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Chronic, nonhealing wounds are a significant issue. Impaired healing of often-horrific chronic wounds and ulcers affects over 7 million patients and over 1.75 million diabetic patients a year in the US. Approximately 29.1 million Americans (9.3% of the population) had diabetes in 2012. Their numbers will continue to rise. All diabetics suffer with impaired wound healing.1-3 Regardless of specialty, most physicians and practitioners will be faced with patients with wound-healing complications – often including diabetes – affecting the choice of modalities and protocols.
Because there is no effective treatment, a limb-related diabetes amputation is performed every 8 minutes in the US and every 20 seconds worldwide. Diabetic foot ulcers can have higher mortality rates than many cancers, including prostate and breast cancer, Hodgkin lymphoma, and colon cancer (Figure 1).4,5 Neuropathy and ischemia are the primary underlying risk factors for diabetic foot ulcers.6 Because the diabetic patient isn't aware of skin irritations, lack of sensation from neuropathy will often further aggravate the condition. Five-year mortality rates after new onset diabetic ulceration are between 43 and 55% – up to 74% for patients with lower-extremity amputation. Even with adequate arterial inflow, diabetic foot ulcers have only a 24% closure rate at 12 weeks and only a 31% closure rate at 20 weeks.7
Figure 1: Mortality rates
Nearly one-third of patients in hospital-based outpatient wound centers may not heal their wounds even though they are cared for over a long period of time.9 Arterial ulcers are often extremely painful. Their healing is often more difficult because of the additional issues caused by a compromised cardiovascular system. Patients with an arterial ulcer show a higher rate of recurrence and nearly twice as many amputations.6
Conservatively, according to 2007 data, costs for treatment and care of chronic nonhealing wounds of American patients exceeded $50 billion.9 Thirty-eight billion was linked to the treatment of foot ulcers – approximately one-third of the $116 billion in direct costs generated by the treatment of diabetes and its complications.6 As treatment duration lengthened, the cost of care significantly increased.5 Prevalence of diabetic foot ulcers will only increase in the future. There are no effective ingestible drugs to speed wound healing – moist wound care, bioengineered skin, negative pressure therapy (NPWT), growth factor enhancers, aspirin, and hyperbaric oxygen treatment (HBOT) may all be used with differing degrees of results.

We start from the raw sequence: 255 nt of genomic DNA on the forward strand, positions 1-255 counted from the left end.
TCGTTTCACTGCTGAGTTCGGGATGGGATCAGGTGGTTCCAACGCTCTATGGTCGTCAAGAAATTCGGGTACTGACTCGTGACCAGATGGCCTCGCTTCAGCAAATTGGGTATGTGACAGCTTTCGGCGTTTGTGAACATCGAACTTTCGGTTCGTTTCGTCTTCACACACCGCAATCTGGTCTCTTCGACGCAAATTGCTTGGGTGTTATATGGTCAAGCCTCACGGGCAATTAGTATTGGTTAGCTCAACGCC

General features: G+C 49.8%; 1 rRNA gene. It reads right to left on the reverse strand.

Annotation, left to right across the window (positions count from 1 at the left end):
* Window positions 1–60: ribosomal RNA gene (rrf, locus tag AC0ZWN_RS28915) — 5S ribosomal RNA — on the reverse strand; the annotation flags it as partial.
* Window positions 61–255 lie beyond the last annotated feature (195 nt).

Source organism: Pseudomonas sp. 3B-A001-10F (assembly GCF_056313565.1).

Plant-Based Oils: 30 Days to Successful Patient Healing
Three plant-derived components: Linoleic acid (LA), alpha-linolenic acid (ALA), and gamma-linolenic acid (GLA) – crucial compounds both directly utilized and metabolized to important eicosanoids – have been shown to be effective in treating complications of diabetes and, specifically, wound healing.10 Because of the skin's EFA composition, maximum skin/epithelial tissue healing occurs with formulations containing more metabolically active LA than ALA.
First and foremost is "sealing the wound." Skin (epithelial tissue) is composed almost exclusively of the EFA linoleic acid (LA). For rapid manufacture of new skin to seal the wound, ensuring adequate, metabolically active LA is crucial.10
Next, inflammation must be minimized or the wound/ulcer's surface skin will not heal expediently, nor will its underlying tissue. Inflammation pathways promote thrombosis (clogged arteries), impeding blood flow and wound healing.11 GLA supports maximization of PGE1 for decreasing thromboses impeding blood flow.
Increased cellular oxygenation/increased cellular (mitochondria) energy: Increased cellular oxygen accelerates wound healing and protects wounds from infection, but because of high oxygen consumption requirements, the environment of early wounds is quite hypoxic (oxygen deficient). Always accompanied by hypoxia, chronic wounds can have as little as 10% of the oxygen content of normal tissue.12 Via cardiolipin support, wound tissue can now obtain the required extra energy for repair, significantly accelerating healing.13-15
Accelerated underlying tissue repair: By optimizing cellular functionality with LA/ALA, all underlying tissue that is related to the wound/ulcer heals better because its cellular tissue membranes contains 25% to 33% LA/ALA.16